I've used iPhones and I have an iPod Touch. I love the interface, and I dig the device. Initially, I had to resist the urge to just buy an iPhone and deal with these problems, but I didn't, opting to get a Nokia N95 instead. A year has passed, and I've realized that I definitely made the right choice -- the limitations of the original iPhone (and the iPhone 2.0) are simply too numerous. Perhaps I've been spoiled by my N95 (and truth be told, I'll be getting an N96 in the next few months), but no matter how you slice it, I've decided that the iPhone just isn't my cup of tea. Here's why:
Stories by Paul Venezia
As the window to the Internet, the Web browser is arguably the most important application ever developed, and it will only become more important in the coming years, as applications continue their retreat from the local system and into Web frameworks built on Apache, IIS, Python, PHP, Perl, Ruby, and countless other languages and tools. Against this backdrop, today's official introduction of Firefox 3 may in fact be a watershed event in the history of computing.
Once upon a time, using open-source servers and applications for business was frowned upon in many circles. Today, you'd be hard pressed to find any sizeable infrastructure that doesn't leverage open-source code in some form or another, be it a few MySQL databases, Apache on the Web servers, or a pile of Perl, PHP, Ruby, or Python applications holding things together.
Sun has developed a 1U chassis design that can handle an impressive number of drives, yet also provide for a standard two-socket Intel-based mainboard and the company's signature four gigabit Ethernet interfaces, not to mention a relatively advanced Lights-Out Management coprocessor. The Intel-based Sun Fire X4150, AMD-based X4140, and SPARC-based T5120 and T5140 servers all look identical to the casual observer, but each offers a different take on the purpose of the ubiquitous 1U server.
The past few years have seen some major changes in Sun hardware. The return of Andy Bechtolsheim has brought forth an impressive array of new server hardware, and reinvented Sun as an x86 server vendor. But where does that leave the SPARC?
I've been on a bit of a green kick around here for the past few months. A computer lab is notoriously power hungry, with servers running at 100 percent utilization for days on end, generating traffic or running test harnesses. There are certain areas where I can make some reductions, however, such as collapsing a half-dozen less-utilized boxes onto a single VMware ESX server. There are some other ways, too.
The last time I had a Stratus server in the lab, it was the ftServer W Series 4300, back in January 2006. That was a Windows-based system, and discussions with Stratus about Linux distributions showed that although it had a Linux version, it was the company's own distribution, and not standard. For some Linux shops, this wasn't a problem, but for those looking to run specific applications and services -- such as Oracle Database -- that require a certified distribution, it was an obstacle.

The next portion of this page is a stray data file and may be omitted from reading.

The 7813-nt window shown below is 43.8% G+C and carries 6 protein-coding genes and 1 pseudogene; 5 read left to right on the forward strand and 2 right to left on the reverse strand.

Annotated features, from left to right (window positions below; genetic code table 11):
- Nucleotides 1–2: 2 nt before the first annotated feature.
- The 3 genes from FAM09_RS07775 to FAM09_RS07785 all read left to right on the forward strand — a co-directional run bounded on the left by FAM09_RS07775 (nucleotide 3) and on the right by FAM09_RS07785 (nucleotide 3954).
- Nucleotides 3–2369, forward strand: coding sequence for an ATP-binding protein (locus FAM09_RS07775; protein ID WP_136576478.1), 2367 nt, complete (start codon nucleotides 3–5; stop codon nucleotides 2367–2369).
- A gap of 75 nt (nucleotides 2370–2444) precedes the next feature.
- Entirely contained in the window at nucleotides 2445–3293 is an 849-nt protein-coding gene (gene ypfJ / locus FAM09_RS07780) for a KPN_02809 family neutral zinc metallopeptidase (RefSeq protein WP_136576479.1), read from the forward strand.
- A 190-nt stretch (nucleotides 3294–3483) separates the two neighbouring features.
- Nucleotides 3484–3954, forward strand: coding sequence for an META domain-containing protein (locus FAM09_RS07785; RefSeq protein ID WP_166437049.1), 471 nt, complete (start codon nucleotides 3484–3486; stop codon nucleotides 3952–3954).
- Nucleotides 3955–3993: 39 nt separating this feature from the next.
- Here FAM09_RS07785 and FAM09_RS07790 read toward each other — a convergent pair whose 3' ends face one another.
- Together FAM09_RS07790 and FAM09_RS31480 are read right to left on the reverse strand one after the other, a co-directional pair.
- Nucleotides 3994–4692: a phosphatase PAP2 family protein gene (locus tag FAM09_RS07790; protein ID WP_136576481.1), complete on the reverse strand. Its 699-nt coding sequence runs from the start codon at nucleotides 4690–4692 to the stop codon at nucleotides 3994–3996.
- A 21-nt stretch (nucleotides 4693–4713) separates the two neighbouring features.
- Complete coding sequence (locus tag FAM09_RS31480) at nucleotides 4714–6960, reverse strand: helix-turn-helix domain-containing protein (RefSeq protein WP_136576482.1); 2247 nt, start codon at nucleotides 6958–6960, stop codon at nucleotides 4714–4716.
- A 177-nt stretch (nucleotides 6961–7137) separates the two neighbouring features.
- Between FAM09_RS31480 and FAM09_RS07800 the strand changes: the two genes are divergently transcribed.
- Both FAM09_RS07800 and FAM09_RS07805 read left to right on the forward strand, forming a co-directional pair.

Cisco Systems has introduced a new chassis and supervisor module in its midrange Catalyst 4500 series of switches, and a new supervisor for its flagship Catalyst 6500 series. Both sets of announcements -- one evolutionary and one revolutionary -- give Cisco admins and network architects plenty to get excited about.
Parallels for Desktop 3.0 improves on a good thing with 3D graphics acceleration, snapshots, and usability tweaks.
Nearly three years since Jon "maddog" Hall predicted that "VOIP using an open source solution, such as Asterisk, will generate more business than the entire Linux marketplace today," open source VOIP for the enterprise remains a wild frontier. SMB uptake has been considerable, as open source VOIP's promise of control and cost savings make it a natural fit. But when it comes to large-scale implementations, open source voice has yet to get most enterprises to listen.
It seems that every time I configure an EqualLogic iSCSI SAN array in the company of folks who've never seen the process, they ask the same question: "Really? You're already done?" The answer, always, is Yes.
Dawn broke over Diamondhead on Oahu as I shrugged off my jetlag and drove to the Advanced Network Computing Lab at the University of Hawaii. It was a beautiful Saturday morning, but there was to be no lying on the beach today. By the time 6 p.m. rolled around, Brian Chee and I had uncrated half a dozen huge shipping containers; eaten more than our share of sushi; installed three out of four blade chassis; broken four drill bits, one window pane, and a coffee press; and Brian's eyebrow had finally stopped bleeding from a brief but violent altercation with the business end of L6-20 plug.
It's not terribly often that hardware vendors are so forward-thinking that they can retrofit a whole new class of hardware into an existing chassis. Cisco Systems, however, seems to be able to do this with ease. The new Cisco 7200 router is a perfect example.
Looking at Sun's brand-new sun Fire x4600 M2, most would figure it for a quad-socket system. After all, at 4U it matches the profile of the four-way HP ProLiant DL585 and Dell PowerEdge 6850. A quick peek under the hood tells a different tale, however: The Sun Fire x4600 M2 holds eight (eight!) easily swappable sockets.
Not many products truly deliver what they promise. Scalent V/OE (Virtual Operating Environment) 2.0, however, comes as close to keeping its pledge as anything I've seen. Scalent is attempting -- and succeeding -- at reaching the pinnacle of datacenter management: a truly adaptive infrastructure.